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Rotax 447 muffler how it works

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cptcliffhanger

Well-Known Member
Joined
Jul 20, 2017
Messages
54
Location
san diego
I ran my 447 over the weekend and was impressed to see how quiet it is.. I wonder if anybody knows/understands the workings, and perhaps recipe for the rotax mufflers we see on nearly all 2 stroke rotaxes.. I'd like to be able to use the recipe on different 2 stroke engines if anybody can describe how displacement and RPM etc.. affect the internal sizing of chambers and tubes to recreate such good power band and silencing as this:

1601319877530.png
 

Armilite

Well-Known Member
Joined
Sep 5, 2011
Messages
3,360
Location
AMES, IA USA
Rotax's use a Header Megaphone Type Exhaust for a Small Gain 1-3hp, goes from Small to Large(Megaphone) which then the Gases run into the Muffler! All Mufflers work the same, to Slow down the Hot Exhaust Gases to let them Cool. The Gases come in Chamber 1, hit a dead-end wall, bleed off into Chamber 2, then Bleed Off into Chamber 3, then Out the Exhaust where it hits the much Cooler Air. That Hot Gas is what makes most of the Noise over the Normal Engine Noise. Sound is rated in DB. Download one of the Free Sound Meters Aps for your Smartphone. A Suppressor for a Gun Works the same way.

See Through Suppressor in Super Slow Motion (110,000 fps)

A Tuned Pipe uses Sound Waves to Push Back on Raw Fuel/Air going right out of the Exhaust that can Gain you up to 45% more hp!

Sound Meter

2 Stroke Exhaust Calculator for making a Tuned Pipe. 2 Stroke exhaust calculator - Apps on Google Play
 

koyama

Active Member
Joined
Mar 15, 2011
Messages
37
Location
Sunfair, Ca / USA
The can that many people call the muffler is actually not a "muffler". It is actually a broadband expansion chamber. If you were to remove it, the 447 is nearly impossible to get started, and it will produce about 20 HP give or take. Most people that are used to 2 stroke motorcycles do not recognize them as an expansion chamber for 2 reasons:
1) They are 50% the size of a single cylinder chamber, as they are designed to provide a reflection to the OPPOSITE cylinder via the Y pipe.
2) They are not designed to 'peak' the torque curve as are most land based vehicle 2 stroke pipes.

Some details:
Two stroke exhaust pipes generally have specific sections:
1) Header
2) Diffuser (divergent zone)
3) Belly
4) Baffle (convergent zone)
5) Stinger

Note: Some shops and engineers use different terms than the above and even have more sections defined. In the early 80's I wrote a software package for designing expansion chambers. I used different terms and more sections because of the way that the software did its calculations and derived reference points, (no other reason). As it turns out, this was a bad decision as it ended up causing many people to rename the parts, and I still hear the terms I defined in my software used in the real world at times... That was NOT my intention...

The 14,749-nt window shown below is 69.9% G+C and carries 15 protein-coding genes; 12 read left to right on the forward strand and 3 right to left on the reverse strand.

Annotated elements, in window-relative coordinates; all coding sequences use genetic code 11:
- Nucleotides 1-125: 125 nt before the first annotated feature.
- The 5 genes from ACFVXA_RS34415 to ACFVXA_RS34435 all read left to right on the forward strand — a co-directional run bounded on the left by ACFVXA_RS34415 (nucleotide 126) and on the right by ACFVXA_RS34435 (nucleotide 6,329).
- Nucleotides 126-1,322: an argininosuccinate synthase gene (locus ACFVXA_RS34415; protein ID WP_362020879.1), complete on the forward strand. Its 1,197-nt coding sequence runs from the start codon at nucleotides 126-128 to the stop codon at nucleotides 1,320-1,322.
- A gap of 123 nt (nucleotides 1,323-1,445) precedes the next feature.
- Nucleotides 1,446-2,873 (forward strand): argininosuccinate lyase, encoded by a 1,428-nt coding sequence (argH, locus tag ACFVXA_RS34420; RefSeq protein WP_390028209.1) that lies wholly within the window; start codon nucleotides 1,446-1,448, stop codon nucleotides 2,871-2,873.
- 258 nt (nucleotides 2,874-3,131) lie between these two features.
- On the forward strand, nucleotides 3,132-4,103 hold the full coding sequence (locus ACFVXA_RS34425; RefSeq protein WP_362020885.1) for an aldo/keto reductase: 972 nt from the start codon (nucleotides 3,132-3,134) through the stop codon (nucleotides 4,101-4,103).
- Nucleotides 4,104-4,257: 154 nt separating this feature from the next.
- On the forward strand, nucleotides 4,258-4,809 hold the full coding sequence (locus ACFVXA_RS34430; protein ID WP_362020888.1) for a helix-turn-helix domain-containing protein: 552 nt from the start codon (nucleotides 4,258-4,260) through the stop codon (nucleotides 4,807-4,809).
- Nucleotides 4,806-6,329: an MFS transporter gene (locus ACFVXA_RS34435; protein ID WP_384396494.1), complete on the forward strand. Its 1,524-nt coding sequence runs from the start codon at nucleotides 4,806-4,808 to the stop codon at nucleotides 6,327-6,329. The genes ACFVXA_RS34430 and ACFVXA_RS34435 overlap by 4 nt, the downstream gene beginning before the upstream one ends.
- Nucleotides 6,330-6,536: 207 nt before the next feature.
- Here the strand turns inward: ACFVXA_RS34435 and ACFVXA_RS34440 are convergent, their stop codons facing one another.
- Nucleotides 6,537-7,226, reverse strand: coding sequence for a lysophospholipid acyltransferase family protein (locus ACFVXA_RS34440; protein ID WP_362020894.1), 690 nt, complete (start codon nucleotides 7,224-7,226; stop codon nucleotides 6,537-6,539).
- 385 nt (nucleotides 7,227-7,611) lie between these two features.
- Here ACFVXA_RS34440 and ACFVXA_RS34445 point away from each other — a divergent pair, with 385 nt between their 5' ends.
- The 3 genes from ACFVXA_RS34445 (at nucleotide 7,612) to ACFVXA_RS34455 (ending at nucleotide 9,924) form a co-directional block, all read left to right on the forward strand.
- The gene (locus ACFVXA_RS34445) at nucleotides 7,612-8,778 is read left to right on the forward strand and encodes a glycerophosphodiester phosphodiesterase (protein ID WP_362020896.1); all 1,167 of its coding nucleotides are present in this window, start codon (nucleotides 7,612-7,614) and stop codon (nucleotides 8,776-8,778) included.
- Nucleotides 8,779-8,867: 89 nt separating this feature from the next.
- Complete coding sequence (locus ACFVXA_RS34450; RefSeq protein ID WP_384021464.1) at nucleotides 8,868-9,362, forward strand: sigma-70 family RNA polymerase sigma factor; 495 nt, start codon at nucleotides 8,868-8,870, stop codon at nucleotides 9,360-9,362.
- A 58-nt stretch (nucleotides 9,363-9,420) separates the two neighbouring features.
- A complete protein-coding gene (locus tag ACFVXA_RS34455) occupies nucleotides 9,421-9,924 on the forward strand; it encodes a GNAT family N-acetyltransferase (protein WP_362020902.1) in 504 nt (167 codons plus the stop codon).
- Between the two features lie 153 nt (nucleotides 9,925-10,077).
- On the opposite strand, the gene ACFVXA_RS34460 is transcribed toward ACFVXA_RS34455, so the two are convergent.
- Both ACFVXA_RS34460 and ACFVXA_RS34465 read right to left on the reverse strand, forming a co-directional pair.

On the 447 and other similar Rotax engines, the header is the Y pipe and the elbow immediately after (if equipped). The diffuser is the tapered pipe between the coupling and the can. The belly is the center section of the can. The baffle is the tapered tube inside of the can AND the rear section of the can. The stinger is the pipe that exits the can. It is basically a folded design, so it is harder to recognize it as an actual expansion chamber.
Here is where things get really interesting. The big holes in the front end of the can in the sides of the diffuser are where a good portion of the actual tuning happens. These holes, both the size and quantity are critical, and it is in many models the only thing that changes between engine models. (IE the 447 and the 503). What happens here is that the faster the engine turns, the smaller the chamber appears to be to the traveling pulses. You can think of it as a cup with holes in the bottom and sides. If you pour water in slowly, it is mostly empty (large volume of available space inside). If you pour water in faster the cup will fill up more (less available space inside). What this effectively does is make the chamber appear smaller as the engine turns faster. Basically at higher pulse frequency the reflection time is less than at lower pulse frequency.
This is a bit of a trade off, in that it does not make the engine produce as much power as it possibly can. Instead it flattens the torque curve getting rid of the notorious 2 stroke torque peak.
It is also worth noting that the primary reflection that comes back to the engine is from the flat plate at the end of the diffuser. (The right inner wall in the picture above.) The high pressure wave reflects off of the plate just like a ball bouncing on a flat surface. The amount of pressure in the belly will tend to shape the pulse, higher pressure in the belly makes a sharper and faster reflection. (When the pressure in the belly is low, the pulse dissipates to the sides more easily.) However ALL of the gas must eventually go back the other direction in the diffuser to the big holes as that is the only exit.

**This is intended to more closely match the torque curve to the torque curve that is required to properly drive a propeller.**